A meeting Chaired by the Foreign Minister Shah Mehmood Quershi at the Foreign Office and attended by Minister for Palanning Asad Umar and Advisor on Finance Dr.Abdul Hafeez Sheikh, decided to launch diplomatic initiative for rescheduling bilateral and multilateral loans to offset the negative impact of halted production activities and decline in exports due outbreak of coronavirus pandemic. Pakistan’s permanent representatives to the United Nations in New York and Geneva also joined the meeting through video link.
Leaders of the group of 20 major economies, in their extraordinary meeting on March 26 pledged to inject $ 5 trillion into the global economy to neutralize the impact of coronavirus spread and facilitate measures to overcome the pandemic.
Prime Minister Imran Khan has already urged the leadership of developed countries to favourable consider the request made the countries with low per capita income for writing off loans. Foreign debt liability of Pakistan surged to $95 billion because of loans acquired by previous governments for import of luxury items and of LNG at very high price under shady deal, including ‘ take clause or pay’ and fossil fuel import for thermal power plants. Debt servicing has now become the top item of public expenditure as 27 percent revenues from domestic sources and foreign loans are allocated for the payment of public debt. In the prevailing grim scenario seeking of debt relief is the only viable option to secure fiscal space for restoring the stalled economic activity and allocate more resources to combat the pandemic and stem its economic fallout. It is pertinent to mention that in one of the earlier weekly briefing, Foreign Office Spokesperson Aisha Farouqi told that Prime Minister’s call for debt rescheduling and more loans on concessional terms to developing countries was getting favourable response.
Prior to the G-20 meeting in an online media briefing, IMF Managing Director Kristilina Georgieva said that coronavirus pandemic driven downturn of the global economy has hit hard 80 countries, mostly low income. She disclosed that these countries have already requested emergency aid for which $2, billion will be required. The proposal of IMF chief builds a rational not only for debt rescheduling but also for later refinancing facility of rescheduled loans repayment.
Debt rescheduling will provide a fiscal space to Pakistan to provide incentives to manufacturing and agriculture sector for reviving and boosting productivity. But it will not help in addressing the macroeconomic imbalance of public debt as the liability will grow in future. That is why the Prime Minster had urged the leaders of developed countries to make up their mind and show generosity for debt waiver acquired by the developing countries as their economies may not able to grow at fast rate, generating financial resources for clearing the external liabilities as per the set schedule.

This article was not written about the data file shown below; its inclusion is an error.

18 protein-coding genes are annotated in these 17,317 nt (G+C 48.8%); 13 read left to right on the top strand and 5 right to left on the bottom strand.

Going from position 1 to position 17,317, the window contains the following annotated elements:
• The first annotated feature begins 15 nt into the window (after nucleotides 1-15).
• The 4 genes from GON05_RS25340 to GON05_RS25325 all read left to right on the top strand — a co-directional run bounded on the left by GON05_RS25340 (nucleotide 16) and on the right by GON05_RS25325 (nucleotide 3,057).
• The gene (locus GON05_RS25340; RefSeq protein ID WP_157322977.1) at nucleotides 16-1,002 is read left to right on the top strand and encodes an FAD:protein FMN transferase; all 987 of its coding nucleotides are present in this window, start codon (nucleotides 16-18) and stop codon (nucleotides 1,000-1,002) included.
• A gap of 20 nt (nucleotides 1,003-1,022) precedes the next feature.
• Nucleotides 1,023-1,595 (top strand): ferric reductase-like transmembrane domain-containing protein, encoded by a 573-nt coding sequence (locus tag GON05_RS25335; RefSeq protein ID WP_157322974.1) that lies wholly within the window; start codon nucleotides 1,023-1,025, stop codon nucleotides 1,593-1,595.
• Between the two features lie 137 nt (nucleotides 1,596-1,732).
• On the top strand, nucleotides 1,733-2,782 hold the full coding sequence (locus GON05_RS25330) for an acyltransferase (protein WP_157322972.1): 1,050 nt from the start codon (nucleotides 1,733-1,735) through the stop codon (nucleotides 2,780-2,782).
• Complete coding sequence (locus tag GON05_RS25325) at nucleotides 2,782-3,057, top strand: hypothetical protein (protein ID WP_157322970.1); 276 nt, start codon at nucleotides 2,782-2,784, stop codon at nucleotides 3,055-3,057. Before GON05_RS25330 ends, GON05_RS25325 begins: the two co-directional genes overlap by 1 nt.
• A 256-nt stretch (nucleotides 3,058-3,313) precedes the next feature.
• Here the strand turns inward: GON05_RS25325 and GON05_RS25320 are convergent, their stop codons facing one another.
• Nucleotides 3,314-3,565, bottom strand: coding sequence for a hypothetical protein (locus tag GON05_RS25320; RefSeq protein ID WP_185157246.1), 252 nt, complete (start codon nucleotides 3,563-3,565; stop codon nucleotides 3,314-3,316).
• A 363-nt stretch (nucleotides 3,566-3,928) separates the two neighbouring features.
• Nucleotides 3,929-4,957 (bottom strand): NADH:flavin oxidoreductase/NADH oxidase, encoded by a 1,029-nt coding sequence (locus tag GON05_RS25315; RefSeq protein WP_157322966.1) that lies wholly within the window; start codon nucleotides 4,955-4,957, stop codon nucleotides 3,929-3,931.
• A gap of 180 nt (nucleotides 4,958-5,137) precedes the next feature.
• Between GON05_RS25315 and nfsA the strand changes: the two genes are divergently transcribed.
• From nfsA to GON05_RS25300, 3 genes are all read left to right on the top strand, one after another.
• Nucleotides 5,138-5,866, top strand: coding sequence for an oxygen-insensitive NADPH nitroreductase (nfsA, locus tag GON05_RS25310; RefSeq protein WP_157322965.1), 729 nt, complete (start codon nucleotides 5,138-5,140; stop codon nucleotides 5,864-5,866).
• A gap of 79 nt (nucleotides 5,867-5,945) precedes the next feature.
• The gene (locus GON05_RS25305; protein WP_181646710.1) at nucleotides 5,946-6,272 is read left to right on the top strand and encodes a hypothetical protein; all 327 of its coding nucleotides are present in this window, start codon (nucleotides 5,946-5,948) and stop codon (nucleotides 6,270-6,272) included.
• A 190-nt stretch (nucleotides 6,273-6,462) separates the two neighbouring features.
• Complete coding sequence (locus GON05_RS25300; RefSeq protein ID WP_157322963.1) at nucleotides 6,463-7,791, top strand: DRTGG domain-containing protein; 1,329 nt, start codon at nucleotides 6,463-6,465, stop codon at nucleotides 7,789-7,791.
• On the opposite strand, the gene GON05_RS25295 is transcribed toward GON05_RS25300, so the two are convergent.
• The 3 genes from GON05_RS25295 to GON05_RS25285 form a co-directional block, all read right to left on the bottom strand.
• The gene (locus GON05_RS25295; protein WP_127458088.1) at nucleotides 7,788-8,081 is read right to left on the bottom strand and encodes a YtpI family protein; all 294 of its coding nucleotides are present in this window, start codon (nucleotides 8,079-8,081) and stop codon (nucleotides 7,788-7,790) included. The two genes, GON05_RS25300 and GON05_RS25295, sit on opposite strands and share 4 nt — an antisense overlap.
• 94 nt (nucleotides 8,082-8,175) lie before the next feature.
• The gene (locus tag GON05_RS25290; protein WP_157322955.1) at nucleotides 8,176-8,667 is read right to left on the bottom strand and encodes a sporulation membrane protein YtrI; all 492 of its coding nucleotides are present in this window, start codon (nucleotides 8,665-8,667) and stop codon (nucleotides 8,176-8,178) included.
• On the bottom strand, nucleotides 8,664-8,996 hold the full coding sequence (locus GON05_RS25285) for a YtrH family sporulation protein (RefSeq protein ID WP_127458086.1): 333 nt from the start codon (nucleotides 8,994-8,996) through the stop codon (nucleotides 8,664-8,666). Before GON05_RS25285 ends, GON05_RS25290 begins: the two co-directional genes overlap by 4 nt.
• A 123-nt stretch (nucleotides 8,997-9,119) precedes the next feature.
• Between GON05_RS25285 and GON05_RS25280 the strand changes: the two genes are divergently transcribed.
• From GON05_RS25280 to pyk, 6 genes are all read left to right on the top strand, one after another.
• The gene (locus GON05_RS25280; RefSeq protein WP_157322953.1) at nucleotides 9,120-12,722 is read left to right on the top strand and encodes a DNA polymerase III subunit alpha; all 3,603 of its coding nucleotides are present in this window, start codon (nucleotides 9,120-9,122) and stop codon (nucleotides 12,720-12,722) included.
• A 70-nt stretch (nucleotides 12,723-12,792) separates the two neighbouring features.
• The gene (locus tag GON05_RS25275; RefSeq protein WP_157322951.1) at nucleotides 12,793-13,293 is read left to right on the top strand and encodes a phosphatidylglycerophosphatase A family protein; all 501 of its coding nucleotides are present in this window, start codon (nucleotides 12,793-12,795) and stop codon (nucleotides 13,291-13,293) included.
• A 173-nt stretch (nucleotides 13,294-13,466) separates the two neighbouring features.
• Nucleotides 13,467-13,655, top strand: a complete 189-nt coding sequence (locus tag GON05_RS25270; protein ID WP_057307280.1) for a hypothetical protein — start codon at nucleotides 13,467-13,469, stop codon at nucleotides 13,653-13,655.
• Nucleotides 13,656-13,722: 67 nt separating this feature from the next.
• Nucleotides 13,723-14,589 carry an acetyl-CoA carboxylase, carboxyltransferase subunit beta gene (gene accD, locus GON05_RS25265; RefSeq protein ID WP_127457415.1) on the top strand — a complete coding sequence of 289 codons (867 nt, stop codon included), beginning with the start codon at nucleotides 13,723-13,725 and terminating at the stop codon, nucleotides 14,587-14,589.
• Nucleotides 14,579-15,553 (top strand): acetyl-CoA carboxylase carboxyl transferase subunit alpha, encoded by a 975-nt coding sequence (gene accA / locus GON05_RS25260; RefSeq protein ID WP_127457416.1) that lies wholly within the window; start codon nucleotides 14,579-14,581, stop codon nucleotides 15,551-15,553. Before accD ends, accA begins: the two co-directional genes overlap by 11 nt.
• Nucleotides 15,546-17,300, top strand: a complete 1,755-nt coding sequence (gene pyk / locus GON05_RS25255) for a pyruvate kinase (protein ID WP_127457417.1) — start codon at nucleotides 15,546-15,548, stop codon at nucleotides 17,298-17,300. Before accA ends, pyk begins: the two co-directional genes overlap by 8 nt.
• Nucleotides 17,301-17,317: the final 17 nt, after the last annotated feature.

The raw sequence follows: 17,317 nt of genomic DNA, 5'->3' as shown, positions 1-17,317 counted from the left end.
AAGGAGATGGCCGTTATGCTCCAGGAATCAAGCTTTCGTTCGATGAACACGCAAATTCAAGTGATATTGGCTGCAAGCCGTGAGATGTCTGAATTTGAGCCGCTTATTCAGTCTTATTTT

The economies of industrialised countries of Western Europe and South East Asia can absorb the shock of downward slide of global economy because of their vast technological base, gigantic industrial infrastructure, and highly skilled manpower. These economies are resilient enough and possess the productive capacities of fast recovery and attaining boom. On the contrary, like majority of developing countries, Pakistan’s economy is foreign debt ridden. It has narrow technological and industrial base in addition to lack of facilities of skill development.
It will be extremely difficult to break the long recessionary cycle in which it has already caught since 2008 and had to avail two IMF bailout packages, including the present one of $6 billion. The revival of Pakistan’s economy and putting it back on the recovery path would need the facility of waiving of greater component of foreign debt and rescheduling of the remaining one. The multilateral donor had given partial waiver of loans to Pakistan during 200-02, when the quantum of foreign debt was less than $35 billion. Let us hope, economic diplomacy will focus more on bulk of foreign debt waiver extended by multilateral donor agencies.